Adults over the age of 30 only catch influenza about twice a decade, according to latest international research findings.
While children get influenza on average every other year, flu infections become less frequent as people progress through childhood and early adulthood, said the authors of a study.
“For adults, we found that influenza infection is actually much less common than some people think”
Researchers, including three from the UK, analysed blood samples from 151 volunteers in Southern China. They looked at antibody levels against nine different influenza strains that circulated from 1968 to 2009.
They found that, from the age of 30 onwards, flu infections tended to occur at a steady rate of about two per decade.
Study author Dr Adam Kucharski, from the London School of Hygiene and Tropical Medicine, said: “There’s a lot of debate in the field as to how often people get flu, as opposed to flu-like illness caused by something else.
“These symptoms could sometimes be caused by common cold viruses, such as rhinovirus or coronavirus,” he noted.
“Also, some people might not realise they had flu, but the infection will show up when a blood sample is subsequently tested,” he added.
Co-author Dr Steven Riley, who is based at Imperial College London, said the findings showed that flu was “actually much less common than people think” in adults.
“In childhood and adolescence, it’s much more common, possibly because we mix more with other people,” he said. “The exact frequency of infection will vary depending on background levels of flu and vaccination.”
However, the researchers acknowledged that their findings were based on a relatively small sample from one region of the world. “It would, therefore, be helpful to test similar models of serodynamics against observed titres in other populations,” they wrote in the journal PLOS Biology.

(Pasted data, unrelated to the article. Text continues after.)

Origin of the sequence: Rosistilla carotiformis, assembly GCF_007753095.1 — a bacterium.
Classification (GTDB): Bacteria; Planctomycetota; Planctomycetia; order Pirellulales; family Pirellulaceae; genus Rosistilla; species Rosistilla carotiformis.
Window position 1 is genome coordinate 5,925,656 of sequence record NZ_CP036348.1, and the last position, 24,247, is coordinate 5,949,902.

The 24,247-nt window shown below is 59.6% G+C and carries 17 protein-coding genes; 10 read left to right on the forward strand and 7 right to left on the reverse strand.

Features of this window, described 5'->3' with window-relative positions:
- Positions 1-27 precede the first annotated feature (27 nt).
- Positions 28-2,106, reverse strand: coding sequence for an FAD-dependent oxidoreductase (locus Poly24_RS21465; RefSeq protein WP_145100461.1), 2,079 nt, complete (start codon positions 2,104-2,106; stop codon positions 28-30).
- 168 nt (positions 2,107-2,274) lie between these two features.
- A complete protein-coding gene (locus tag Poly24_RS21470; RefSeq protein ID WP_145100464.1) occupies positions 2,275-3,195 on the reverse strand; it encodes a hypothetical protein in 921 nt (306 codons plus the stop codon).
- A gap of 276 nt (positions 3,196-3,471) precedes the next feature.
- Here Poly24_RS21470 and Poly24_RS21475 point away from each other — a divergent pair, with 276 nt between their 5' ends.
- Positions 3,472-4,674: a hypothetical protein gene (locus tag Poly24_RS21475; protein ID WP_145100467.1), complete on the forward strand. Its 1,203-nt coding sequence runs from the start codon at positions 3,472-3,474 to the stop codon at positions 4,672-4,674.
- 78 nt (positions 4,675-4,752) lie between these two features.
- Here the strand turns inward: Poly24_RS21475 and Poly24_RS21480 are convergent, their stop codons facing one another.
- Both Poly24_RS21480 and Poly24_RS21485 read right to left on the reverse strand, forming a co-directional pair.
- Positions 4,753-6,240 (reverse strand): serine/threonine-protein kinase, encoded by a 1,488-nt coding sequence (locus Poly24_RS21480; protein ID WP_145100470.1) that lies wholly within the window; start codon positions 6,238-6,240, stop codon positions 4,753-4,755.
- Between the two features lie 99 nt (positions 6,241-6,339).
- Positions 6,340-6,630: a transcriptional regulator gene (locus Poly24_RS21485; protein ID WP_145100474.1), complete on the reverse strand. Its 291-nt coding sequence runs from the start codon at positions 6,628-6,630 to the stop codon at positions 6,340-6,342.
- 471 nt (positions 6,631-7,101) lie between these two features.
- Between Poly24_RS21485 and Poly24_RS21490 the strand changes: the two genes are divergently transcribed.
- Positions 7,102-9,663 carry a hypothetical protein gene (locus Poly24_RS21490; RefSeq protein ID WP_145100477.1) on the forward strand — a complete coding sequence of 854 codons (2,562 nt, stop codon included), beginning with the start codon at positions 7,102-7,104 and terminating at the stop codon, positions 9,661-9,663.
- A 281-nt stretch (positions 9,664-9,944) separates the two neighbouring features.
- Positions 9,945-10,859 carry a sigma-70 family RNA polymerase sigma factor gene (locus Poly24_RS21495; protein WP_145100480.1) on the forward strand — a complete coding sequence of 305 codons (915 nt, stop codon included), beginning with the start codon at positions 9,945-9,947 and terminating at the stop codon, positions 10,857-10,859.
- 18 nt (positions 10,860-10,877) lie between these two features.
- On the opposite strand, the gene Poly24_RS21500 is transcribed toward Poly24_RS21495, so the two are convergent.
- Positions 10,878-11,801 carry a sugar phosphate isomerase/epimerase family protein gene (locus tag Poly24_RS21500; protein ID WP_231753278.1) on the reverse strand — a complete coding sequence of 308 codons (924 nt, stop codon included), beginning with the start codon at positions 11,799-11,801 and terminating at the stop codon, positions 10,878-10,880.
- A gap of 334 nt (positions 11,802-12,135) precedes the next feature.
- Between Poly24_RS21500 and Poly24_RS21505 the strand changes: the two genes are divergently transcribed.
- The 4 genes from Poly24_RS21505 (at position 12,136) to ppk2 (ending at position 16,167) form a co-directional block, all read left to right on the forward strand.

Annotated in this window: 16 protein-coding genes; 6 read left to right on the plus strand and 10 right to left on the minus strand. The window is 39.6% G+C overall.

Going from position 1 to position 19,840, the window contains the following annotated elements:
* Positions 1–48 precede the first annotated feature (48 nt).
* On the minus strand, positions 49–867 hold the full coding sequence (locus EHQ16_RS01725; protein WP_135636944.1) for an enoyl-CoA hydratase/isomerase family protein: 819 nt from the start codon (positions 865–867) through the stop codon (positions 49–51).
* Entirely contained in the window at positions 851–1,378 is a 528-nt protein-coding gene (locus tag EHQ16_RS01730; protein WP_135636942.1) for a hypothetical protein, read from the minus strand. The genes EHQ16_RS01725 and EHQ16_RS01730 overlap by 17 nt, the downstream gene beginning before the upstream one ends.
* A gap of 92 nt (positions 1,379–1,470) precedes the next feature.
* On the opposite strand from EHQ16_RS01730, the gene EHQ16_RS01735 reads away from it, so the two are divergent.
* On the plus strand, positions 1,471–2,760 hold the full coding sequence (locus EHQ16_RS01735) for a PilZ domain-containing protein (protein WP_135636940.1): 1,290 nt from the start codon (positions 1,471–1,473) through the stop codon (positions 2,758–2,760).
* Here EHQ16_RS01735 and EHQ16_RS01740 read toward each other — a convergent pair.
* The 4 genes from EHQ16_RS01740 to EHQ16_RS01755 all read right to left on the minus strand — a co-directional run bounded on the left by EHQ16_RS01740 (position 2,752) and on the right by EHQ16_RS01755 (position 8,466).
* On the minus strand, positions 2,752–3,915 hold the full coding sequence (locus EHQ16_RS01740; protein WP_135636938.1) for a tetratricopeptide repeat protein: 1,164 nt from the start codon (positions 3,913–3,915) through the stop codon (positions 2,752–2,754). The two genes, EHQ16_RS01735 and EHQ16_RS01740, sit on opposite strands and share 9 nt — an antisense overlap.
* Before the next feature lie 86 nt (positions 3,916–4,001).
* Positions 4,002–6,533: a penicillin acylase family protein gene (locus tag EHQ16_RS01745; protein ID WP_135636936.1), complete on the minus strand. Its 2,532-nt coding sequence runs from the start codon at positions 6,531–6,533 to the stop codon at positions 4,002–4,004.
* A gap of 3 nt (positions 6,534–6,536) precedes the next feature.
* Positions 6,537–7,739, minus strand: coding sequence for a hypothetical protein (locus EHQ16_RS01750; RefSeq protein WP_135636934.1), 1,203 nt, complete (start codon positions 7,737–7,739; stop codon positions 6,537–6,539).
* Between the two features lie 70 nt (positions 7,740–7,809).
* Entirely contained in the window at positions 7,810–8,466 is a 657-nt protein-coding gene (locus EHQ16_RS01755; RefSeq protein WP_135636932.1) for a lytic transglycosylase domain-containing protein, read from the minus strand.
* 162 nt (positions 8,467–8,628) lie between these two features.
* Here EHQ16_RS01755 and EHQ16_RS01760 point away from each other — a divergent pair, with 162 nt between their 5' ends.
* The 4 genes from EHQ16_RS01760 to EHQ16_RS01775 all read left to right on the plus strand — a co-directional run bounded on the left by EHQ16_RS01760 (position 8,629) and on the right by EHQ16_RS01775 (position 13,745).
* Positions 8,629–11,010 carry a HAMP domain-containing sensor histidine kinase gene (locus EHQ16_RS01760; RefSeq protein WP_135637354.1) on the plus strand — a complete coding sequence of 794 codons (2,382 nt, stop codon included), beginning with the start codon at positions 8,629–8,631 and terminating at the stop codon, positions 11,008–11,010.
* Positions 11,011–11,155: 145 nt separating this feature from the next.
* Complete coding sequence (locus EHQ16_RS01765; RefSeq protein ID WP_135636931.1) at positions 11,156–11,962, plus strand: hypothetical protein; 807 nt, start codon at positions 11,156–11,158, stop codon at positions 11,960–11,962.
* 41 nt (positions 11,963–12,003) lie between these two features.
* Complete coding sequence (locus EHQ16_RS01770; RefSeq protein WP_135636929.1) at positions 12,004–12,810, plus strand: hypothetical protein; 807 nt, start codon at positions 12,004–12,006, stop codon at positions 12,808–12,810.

The researchers also developed a mathematical model of how human immunity to flu changes over a lifetime as people encounter different strains of the virus.
They hope the work will help scientists consider how immunity to historical strains could influence the way vaccines work and how effective they will be.
Dr Kucharski said the study represented the first time that a group’s infection history had been reconstructed from modern-day blood samples.
“What we’ve done in this study is to analyse how a person’s immunity builds up over a lifetime of flu infections,” he said.
“This information helps us understand the susceptibility of the population as a whole and how easy it is for new seasonal strains to spread through the population,” he added.
Funding for the research came from a partnership including the Medical Research Council, the Wellcome Trust, Imperial College London, Public Health England and several US institutions.